Yes, you can, but you’ll most likely have to go for Virgin Media as your provider, as its proprietary network enables it to offer options without a phone line. Unless they’ve signed up for a SOGEA deal with Openreach, other providers will require you to have a phone line as part of any subscription. However, the number of ISPs offering SOGEA broadband only services is increasing.
As stated above, most ISPs require a phone line with any broadband package. Those that don’t either have their own proprietary cable networks underground, or have taken advantage of Openreach’s recent decision to allow ISPs to provide broadband services along fibre cabling without an accompanying phone service.
With the ubiquity of mobile phones, and our increasing adoption of video and voice calling using Voice over IP (VoIP) services like Skype, there is an argument for abolishing the house phone. You won’t receive cold calls to the home, and call needs are often met by the free minutes bundled into mobile contracts.
Choosing a broadband and phone bundle is at least relatively easy, since these packages are far more readily available. They also offer proportionally better value for money than a broadband-only deal. Rather than going without a phone line, choose a broadband package without inclusive calling to keep monthly costs down.
It depends what domestic internet usage entails in a typical month, but in most cases, you’re better off getting a home broadband package. Speeds on mobile broadband packages can often match fixed-line services these days, and allowances are no longer as restrictive as they used to be. However, mobile broadband is usually considerably more expensive than fixed-line services.
The main reason for choosing a mobile broadband package is portability. You can take a connection with you, making it great for people who travel around a lot or live in short-term accommodation. However, if your internet requirements are entirely based around WiFi, wireless broadband is available through any broadband router. It enables individual devices to roam around the home and garden without any cables, even if they can’t go further afield.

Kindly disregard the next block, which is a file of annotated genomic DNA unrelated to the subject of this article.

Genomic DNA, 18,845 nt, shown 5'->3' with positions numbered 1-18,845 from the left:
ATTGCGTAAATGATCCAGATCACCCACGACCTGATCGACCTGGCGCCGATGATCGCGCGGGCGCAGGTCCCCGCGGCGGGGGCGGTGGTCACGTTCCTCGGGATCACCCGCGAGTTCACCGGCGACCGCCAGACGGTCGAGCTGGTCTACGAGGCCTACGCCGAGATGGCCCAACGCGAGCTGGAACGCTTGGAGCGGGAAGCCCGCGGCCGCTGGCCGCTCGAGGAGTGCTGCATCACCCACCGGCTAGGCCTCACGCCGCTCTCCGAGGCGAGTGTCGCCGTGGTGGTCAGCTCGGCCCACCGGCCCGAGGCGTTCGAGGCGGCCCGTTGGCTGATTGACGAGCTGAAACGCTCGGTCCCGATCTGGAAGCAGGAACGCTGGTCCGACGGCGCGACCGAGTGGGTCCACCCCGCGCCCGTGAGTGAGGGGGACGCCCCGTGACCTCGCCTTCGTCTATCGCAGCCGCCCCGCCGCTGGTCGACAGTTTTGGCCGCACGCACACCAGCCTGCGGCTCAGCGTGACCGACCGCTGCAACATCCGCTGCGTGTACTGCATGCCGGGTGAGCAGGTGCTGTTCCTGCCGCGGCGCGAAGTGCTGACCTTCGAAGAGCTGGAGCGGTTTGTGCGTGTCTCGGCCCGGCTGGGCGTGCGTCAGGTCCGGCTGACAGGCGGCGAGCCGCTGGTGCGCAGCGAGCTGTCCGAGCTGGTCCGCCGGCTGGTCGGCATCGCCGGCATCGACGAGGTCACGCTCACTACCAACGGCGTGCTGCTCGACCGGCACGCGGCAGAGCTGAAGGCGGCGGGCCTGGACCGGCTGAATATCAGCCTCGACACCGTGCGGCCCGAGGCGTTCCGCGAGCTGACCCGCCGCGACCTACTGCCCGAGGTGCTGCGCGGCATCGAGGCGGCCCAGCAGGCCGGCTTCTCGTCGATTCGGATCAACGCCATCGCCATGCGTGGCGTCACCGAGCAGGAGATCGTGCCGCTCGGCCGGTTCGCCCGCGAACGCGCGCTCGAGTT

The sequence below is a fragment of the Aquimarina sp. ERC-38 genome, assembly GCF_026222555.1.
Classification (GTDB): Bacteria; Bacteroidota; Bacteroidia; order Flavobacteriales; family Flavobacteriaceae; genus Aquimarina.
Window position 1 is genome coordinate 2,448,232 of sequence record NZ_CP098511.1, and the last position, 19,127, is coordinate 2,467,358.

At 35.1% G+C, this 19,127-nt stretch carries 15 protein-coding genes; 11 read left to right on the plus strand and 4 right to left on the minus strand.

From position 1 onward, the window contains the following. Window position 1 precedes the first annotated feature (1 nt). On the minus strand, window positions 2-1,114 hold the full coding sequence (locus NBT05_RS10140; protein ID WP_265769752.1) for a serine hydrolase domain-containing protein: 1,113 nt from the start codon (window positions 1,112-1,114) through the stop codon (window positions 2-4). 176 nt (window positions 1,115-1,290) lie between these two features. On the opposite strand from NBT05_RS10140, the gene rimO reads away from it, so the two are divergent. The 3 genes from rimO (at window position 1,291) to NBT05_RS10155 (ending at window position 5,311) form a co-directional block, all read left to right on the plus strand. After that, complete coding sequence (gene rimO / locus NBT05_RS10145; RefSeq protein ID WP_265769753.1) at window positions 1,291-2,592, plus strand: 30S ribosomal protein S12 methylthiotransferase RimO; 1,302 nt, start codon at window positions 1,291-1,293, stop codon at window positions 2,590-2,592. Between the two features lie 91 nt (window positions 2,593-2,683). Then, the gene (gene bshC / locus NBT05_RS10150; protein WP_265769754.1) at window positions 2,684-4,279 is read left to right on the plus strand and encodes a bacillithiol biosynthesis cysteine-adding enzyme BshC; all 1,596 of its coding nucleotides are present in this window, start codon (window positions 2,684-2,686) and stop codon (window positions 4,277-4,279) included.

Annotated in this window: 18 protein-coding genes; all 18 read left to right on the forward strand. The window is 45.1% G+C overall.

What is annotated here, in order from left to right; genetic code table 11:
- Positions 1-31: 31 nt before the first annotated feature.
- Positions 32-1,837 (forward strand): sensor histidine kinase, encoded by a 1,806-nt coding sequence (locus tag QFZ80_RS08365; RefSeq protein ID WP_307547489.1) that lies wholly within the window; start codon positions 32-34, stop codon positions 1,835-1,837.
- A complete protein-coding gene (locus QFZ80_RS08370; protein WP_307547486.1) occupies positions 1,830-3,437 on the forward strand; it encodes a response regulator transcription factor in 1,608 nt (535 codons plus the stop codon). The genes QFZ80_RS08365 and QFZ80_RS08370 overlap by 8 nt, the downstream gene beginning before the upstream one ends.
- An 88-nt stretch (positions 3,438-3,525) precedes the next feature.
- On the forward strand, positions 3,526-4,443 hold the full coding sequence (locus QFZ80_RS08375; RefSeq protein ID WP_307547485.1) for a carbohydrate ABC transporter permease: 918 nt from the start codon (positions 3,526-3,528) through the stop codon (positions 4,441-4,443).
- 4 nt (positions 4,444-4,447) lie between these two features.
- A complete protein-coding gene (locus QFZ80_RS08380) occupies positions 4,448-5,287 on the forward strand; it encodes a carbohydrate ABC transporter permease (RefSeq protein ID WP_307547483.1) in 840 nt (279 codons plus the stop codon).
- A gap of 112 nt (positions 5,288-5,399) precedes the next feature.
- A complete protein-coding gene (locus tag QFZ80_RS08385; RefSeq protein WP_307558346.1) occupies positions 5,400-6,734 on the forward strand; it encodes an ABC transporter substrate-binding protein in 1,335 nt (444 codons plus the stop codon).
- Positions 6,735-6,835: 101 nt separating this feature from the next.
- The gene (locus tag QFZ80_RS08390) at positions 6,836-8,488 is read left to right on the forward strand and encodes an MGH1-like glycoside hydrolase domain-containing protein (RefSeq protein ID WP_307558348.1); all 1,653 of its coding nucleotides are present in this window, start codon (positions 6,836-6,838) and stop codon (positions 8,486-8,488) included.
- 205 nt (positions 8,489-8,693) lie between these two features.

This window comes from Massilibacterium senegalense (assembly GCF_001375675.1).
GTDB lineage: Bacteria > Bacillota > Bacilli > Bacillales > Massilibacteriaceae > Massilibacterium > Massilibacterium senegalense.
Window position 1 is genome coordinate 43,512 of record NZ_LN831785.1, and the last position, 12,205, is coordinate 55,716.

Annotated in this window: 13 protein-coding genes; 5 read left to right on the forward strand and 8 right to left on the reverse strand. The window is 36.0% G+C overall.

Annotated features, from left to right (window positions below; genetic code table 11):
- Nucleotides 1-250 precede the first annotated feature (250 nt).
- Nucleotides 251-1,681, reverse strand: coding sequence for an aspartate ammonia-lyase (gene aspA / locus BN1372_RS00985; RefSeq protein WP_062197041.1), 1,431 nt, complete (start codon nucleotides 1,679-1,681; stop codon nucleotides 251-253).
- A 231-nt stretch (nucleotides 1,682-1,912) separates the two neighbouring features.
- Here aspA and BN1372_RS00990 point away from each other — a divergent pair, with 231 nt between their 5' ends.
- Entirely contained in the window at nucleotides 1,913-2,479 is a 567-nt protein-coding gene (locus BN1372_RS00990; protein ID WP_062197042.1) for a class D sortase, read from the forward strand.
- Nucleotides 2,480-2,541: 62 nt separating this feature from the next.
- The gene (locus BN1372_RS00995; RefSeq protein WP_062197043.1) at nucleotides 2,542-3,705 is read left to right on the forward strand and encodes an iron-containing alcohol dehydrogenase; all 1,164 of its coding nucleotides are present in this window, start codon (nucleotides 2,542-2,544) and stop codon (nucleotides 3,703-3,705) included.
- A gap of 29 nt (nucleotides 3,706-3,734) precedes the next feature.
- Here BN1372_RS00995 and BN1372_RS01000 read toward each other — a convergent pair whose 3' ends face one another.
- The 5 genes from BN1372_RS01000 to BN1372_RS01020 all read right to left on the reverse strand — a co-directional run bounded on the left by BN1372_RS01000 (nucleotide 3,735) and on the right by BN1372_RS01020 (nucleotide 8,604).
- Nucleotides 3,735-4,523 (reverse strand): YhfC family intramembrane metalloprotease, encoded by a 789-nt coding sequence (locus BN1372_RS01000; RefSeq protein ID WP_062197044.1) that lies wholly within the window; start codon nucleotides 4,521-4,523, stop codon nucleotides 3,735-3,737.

There’s a lot to consider when taking out a new internet package:
Contract length: Check how long your deal lasts for. Longer deals tend to reduce monthly costs, but do consider whether you’ll still want the service after a couple of years. This should minimise the likelihood of having to cancel your broadband contract early.
Speed: Consider broadband usage and how many people are in your household before you decide on a speed. Bigger households should opt for higher speeds, as should families who use the internet for data-heavy activities like streaming and uploading large files.
Data limit: Check how much data is included in your package, and consider unlimited data if you regularly download files. This may sound like a pricey option, but these packages will save you from incurring additional fees as a result of straying over an arbitrary data limit.
Cost: This is usually key when searching for the best broadband only deals in the UK, but don’t choose a package based on price alone. Consider how heavy usage will be and any required extras, before choosing one of the cheapest broadband only deals on the market.